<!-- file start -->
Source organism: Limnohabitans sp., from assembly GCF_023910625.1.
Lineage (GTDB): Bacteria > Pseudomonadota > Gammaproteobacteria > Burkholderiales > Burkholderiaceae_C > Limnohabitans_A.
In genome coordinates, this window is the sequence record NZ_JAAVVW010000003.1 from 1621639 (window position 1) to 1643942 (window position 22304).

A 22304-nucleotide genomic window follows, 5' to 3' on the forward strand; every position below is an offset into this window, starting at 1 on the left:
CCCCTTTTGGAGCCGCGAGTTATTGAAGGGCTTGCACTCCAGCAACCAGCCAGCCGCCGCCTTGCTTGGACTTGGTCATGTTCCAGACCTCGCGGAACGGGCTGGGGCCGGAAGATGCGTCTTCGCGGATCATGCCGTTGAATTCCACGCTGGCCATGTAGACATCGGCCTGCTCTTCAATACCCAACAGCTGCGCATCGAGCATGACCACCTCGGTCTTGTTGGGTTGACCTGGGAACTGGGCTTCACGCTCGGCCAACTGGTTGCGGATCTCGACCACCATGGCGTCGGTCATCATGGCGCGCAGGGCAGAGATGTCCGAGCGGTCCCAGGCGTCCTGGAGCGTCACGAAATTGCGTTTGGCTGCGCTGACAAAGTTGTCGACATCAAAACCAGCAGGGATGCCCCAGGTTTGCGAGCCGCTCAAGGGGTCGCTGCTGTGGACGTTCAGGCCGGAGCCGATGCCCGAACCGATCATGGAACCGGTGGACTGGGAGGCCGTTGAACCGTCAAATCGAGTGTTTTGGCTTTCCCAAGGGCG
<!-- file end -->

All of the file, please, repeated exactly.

Source organism: Limnohabitans sp., from assembly GCF_023910625.1.
Lineage (GTDB): Bacteria > Pseudomonadota > Gammaproteobacteria > Burkholderiales > Burkholderiaceae_C > Limnohabitans_A.
In genome coordinates, this window is the sequence record NZ_JAAVVW010000003.1 from 1621639 (window position 1) to 1643942 (window position 22304).

A 22304-nucleotide genomic window follows, 5' to 3' on the forward strand; every position below is an offset into this window, starting at 1 on the left:
CCCCTTTTGGAGCCGCGAGTTATTGAAGGGCTTGCACTCCAGCAACCAGCCAGCCGCCGCCTTGCTTGGACTTGGTCATGTTCCAGACCTCGCGGAACGGGCTGGGGCCGGAAGATGCGTCTTCGCGGATCATGCCGTTGAATTCCACGCTGGCCATGTAGACATCGGCCTGCTCTTCAATACCCAACAGCTGCGCATCGAGCATGACCACCTCGGTCTTGTTGGGTTGACCTGGGAACTGGGCTTCACGCTCGGCCAACTGGTTGCGGATCTCGACCACCATGGCGTCGGTCATCATGGCGCGCAGGGCAGAGATGTCCGAGCGGTCCCAGGCGTCCTGGAGCGTCACGAAATTGCGTTTGGCTGCGCTGACAAAGTTGTCGACATCAAAACCAGCAGGGATGCCCCAGGTTTGCGAGCCGCTCAAGGGGTCGCTGCTGTGGACGTTCAGGCCGGAGCCGATGCCCGAACCGATCATGGAACCGGTGGACTGGGAGGCCGTTGAACCGTCAAATCGAGTGTTTTGGCTTTCCCAAGGGCG